tn3270 man page on 4.4BSD

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TN3270(1)		  BSD General Commands Manual		     TN3270(1)

     tn3270 — full-screen remote login to IBM VM/CMS

     tn3270 [-d] [-n filename] [-t commandname] [sysname [port]]

     Tn3270 permits a full-screen, full-duplex connection from a UNIX machine
     to an IBM (or compatible) machine.	 Tn3270 gives the appearance of being
     logged in to the remote machine from an IBM 3270 terminal.	 Of course,
     you must have an account on the machine to which you connect in order to
     log in.  Tn3270 looks to the user in many respects like the Yale ASCII
     Terminal Communication System II.	Tn3270 is actually a modification of
     the Arpanet TELNET user interface (see telnet(1)) which will, in certain
     circumstances, interpret and generate raw 3270 control streams.

     The flags to tn3270 are as follows:

     -d		 Turn on socket-level tracing (for super-user only) -nfilename
		 Specify a file to receive network trace data output (from
		 commands "toggle netdata" and "toggle options", see
		 telnet(1)); the default is for output to be directed to the
		 standard error file.  -tcommandname Specify a UNIX command to
		 process IBM 4994 style transparent mode data received from
		 the remote IBM machine.

     sysname	 The name of the remote system.	 If the remote name is NOT
		 specified, the user will be prompted for a command (see

     port	 The port to connect to on the remote system.  Normally,
		 tn3270 attempts to connect to the standard TELNET port (port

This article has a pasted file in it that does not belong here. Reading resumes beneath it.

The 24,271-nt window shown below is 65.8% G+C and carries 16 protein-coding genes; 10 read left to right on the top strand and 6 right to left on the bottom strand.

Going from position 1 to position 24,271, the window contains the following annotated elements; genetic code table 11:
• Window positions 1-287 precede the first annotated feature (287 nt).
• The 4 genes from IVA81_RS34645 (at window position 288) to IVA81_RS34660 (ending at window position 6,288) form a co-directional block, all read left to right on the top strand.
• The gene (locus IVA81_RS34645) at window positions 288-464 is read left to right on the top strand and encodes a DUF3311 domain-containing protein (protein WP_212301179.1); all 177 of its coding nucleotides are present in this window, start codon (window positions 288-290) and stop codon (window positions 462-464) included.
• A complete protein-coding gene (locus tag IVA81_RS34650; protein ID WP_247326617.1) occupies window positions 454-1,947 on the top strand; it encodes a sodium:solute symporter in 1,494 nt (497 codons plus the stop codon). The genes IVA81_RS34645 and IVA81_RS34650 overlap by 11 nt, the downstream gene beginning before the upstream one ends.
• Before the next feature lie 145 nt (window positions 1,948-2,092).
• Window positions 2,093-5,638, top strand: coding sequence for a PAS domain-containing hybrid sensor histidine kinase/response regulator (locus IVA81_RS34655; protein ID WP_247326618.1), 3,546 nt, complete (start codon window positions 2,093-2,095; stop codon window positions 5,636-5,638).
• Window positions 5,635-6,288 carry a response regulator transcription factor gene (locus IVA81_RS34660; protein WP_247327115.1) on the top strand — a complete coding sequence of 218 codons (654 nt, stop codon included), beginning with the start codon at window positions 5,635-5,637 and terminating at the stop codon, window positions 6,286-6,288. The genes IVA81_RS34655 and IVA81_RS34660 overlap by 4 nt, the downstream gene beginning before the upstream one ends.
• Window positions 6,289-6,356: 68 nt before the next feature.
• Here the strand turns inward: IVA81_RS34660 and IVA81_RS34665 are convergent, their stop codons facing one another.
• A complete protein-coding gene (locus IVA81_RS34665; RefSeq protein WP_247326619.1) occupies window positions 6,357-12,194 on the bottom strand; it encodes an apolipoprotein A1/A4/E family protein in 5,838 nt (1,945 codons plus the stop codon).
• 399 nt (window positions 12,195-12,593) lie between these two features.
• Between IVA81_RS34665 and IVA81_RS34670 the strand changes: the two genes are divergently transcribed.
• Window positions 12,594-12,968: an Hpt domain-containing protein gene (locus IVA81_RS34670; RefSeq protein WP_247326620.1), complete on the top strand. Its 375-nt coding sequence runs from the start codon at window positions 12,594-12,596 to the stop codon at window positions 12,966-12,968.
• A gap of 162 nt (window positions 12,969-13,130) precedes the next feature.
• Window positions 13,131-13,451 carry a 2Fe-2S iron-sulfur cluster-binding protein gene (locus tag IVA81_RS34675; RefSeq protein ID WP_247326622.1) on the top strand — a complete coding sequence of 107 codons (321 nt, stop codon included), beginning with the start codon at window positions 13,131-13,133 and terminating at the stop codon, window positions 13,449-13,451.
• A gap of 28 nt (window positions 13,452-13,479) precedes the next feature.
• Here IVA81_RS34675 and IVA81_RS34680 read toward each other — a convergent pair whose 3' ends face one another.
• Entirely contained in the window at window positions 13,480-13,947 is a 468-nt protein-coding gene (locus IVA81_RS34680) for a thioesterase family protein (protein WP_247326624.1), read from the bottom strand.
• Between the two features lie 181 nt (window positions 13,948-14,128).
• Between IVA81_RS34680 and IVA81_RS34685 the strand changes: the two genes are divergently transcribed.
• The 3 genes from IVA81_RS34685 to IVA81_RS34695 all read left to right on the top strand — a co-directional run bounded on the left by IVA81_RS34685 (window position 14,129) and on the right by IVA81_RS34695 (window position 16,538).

23) on the remote machine.

     When tn3270 first connects to the remote system, it will negotiate to go
     into 3270 mode.  Part of this negotiation involves telling the remote
     system what model 3270 it is emulating.  In all cases, tn3270 emulates a
     3278 terminal.  To decide which specific model, tn3270 looks at the num‐
     ber of lines and columns on the actual terminal (as defined in the TERM
     environment variable; see termcap(5)).  The terminal (or window in which
     tn3270 is running, on multiple window systems) must have at least 80 col‐
     umns and 24 lines, or tn3270 will not go into emulation mode.  If the
     terminal does have at least 80 columns and at least 24 lines, the follow‐
     ing table describes the emulation:

		       minimum_size	 emulated
		       (rows*columns)	 terminal
		       --------------	 ------------
		       27*132		 3278 model 5
		       43*80		 3278 model 4
		       32*80		 3278 model 3
		       24*80		 3278 model 2.

     Emulation of the 3270 terminal is done in the UNIX process.  This emula‐
     tion involves mapping 3270-style commands from the host into appropriate
     sequences to control the user's terminal screen.  Tn3270 uses curses(3)
     and the /usr/share/misc/termcap file to do this.  The emulation also
     involves simulating the special 3270 keyboard keys (program function
     keys, etc.)  by mapping sequences of keystrokes from the ASCII keyboard
     into appropriate 3270 control strings.  This mapping is terminal depen‐
     dent and is specified in a description file, /usr/share/misc/map3270,
     (see map3270(5)) or in an environment variable MAP3270 (and, if neces‐
     sary, MAP3270A, MAP3270B, and so on - see mset(1)).  Any special function